A parents’ rights group has filed a federal discrimination complaint against the New York City Department of Education for allowing a Manhattan middle school to separate students by race for social justice discussions.
Parents Defending Education filed a letter of complaint Thursday with the U.S. Department of Education’s Office of Civil Rights. The nonprofit advocacy group asks for an investigation into reports that Lower Manhattan Community School segregated seventh- and eighth-grade students into racial “affinity groups” for discussions in late November.
The complaint says the discussion violated Title VI of the Civil Rights Act of 1964 and the Equal Protection Clause of the 14th Amendment of the U.S. Constitution, which forbid “discrimination on the basis of race, color or national origin in programs or activities that receive Federal financial assistance.”
The parents’ group “makes this complaint as an interested third-party organization that opposes racial discrimination and political indoctrination in America’s schools,” the letter states.
The complaint includes a Nov. 18 article from the New York Post that quoted Principal Shanna Douglas, who told parents in an email the discussions would “undo the legacy of racism and oppression in this country that impacts our school community.”
Her email indicated that students would be divided into five categories according to race — White, Asian, African American, Hispanic and multi-racial.
Ms. Douglas also said that students would have the option of being in an “opt-out” group, presumably for those who felt uncomfortable with the exercise.
The student body is 44% Asian, 29% White, 15% Hispanic and 8% Black, according to her email.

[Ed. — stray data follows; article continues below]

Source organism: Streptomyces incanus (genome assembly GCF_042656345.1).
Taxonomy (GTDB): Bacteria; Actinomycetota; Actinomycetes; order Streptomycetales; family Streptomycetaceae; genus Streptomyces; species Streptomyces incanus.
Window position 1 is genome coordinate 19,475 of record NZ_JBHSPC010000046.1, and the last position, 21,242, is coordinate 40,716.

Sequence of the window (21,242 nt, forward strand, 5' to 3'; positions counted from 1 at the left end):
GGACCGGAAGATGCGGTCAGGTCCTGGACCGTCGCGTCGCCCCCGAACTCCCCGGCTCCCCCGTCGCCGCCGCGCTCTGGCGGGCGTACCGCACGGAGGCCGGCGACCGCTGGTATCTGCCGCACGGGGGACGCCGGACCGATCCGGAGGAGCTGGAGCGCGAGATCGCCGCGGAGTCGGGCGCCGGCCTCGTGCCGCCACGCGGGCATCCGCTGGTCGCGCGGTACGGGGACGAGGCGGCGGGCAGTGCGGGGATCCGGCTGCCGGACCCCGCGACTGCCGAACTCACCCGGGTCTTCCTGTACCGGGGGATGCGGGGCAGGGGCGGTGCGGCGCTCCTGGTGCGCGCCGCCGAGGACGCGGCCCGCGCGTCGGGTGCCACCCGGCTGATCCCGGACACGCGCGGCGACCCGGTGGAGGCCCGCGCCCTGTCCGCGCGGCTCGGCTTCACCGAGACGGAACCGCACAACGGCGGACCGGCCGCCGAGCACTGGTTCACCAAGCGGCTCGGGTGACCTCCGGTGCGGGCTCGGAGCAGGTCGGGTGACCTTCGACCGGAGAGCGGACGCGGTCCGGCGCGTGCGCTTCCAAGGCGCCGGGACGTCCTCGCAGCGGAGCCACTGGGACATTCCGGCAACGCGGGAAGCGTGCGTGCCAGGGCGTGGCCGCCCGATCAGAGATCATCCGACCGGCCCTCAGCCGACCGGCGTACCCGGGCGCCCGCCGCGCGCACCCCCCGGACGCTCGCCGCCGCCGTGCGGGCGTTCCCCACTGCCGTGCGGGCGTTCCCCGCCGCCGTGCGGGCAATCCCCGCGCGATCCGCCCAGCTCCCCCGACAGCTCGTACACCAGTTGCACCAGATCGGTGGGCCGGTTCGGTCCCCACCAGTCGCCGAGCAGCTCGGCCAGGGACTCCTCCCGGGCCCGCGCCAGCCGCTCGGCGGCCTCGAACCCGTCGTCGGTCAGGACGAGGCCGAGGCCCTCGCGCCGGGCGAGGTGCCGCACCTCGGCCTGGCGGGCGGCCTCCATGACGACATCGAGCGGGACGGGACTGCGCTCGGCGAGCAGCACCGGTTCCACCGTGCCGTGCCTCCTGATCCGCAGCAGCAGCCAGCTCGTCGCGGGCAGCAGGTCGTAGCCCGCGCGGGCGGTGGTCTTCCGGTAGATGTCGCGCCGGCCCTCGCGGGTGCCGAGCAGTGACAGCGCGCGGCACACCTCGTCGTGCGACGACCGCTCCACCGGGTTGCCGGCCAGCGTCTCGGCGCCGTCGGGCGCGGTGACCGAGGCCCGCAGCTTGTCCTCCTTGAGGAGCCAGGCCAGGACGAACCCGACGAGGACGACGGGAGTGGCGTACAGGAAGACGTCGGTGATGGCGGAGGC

A spokesman for the New York City Department of Education, which oversees the city’s public schools, emailed a statement to The Washington Times on Monday.
“This optional program was developed in close coordination with both the School Leadership Team, PTA and families,” spokesperson Nathaniel Styer writes in the statement.
“School leadership has engaged families around programming that celebrates the diversity of the community and it is abundantly clear to both students and parents that anyone can opt-out of this two-day celebration if they desire,” he adds.
The Education Department’s Office of Civil Rights did not respond Monday to a request for comment. An official who did not wish to be quoted said all complaints eventually get reviewed and assigned a timeline to report the government’s conclusions.
Nicole Neily, president of Parents Defending Education, wrote the complaint letter. She told The Times that the Lower Manhattan program reflects “a disturbing uptick in the use of racially-segregated spaces in K-12 schools,” a trend she said has “trickled down from universities” in recent years.
“This practice is not just morally reprehensible, but it also disregards 50 years of constitutional jurisprudence established by Brown v. Board of Education,” Ms. Neily said in an email, referring to the 1954 landmark Supreme Court decision that outlawed segregation in public education. “Public schools in America cannot treat students differently on the basis of skin color, period.”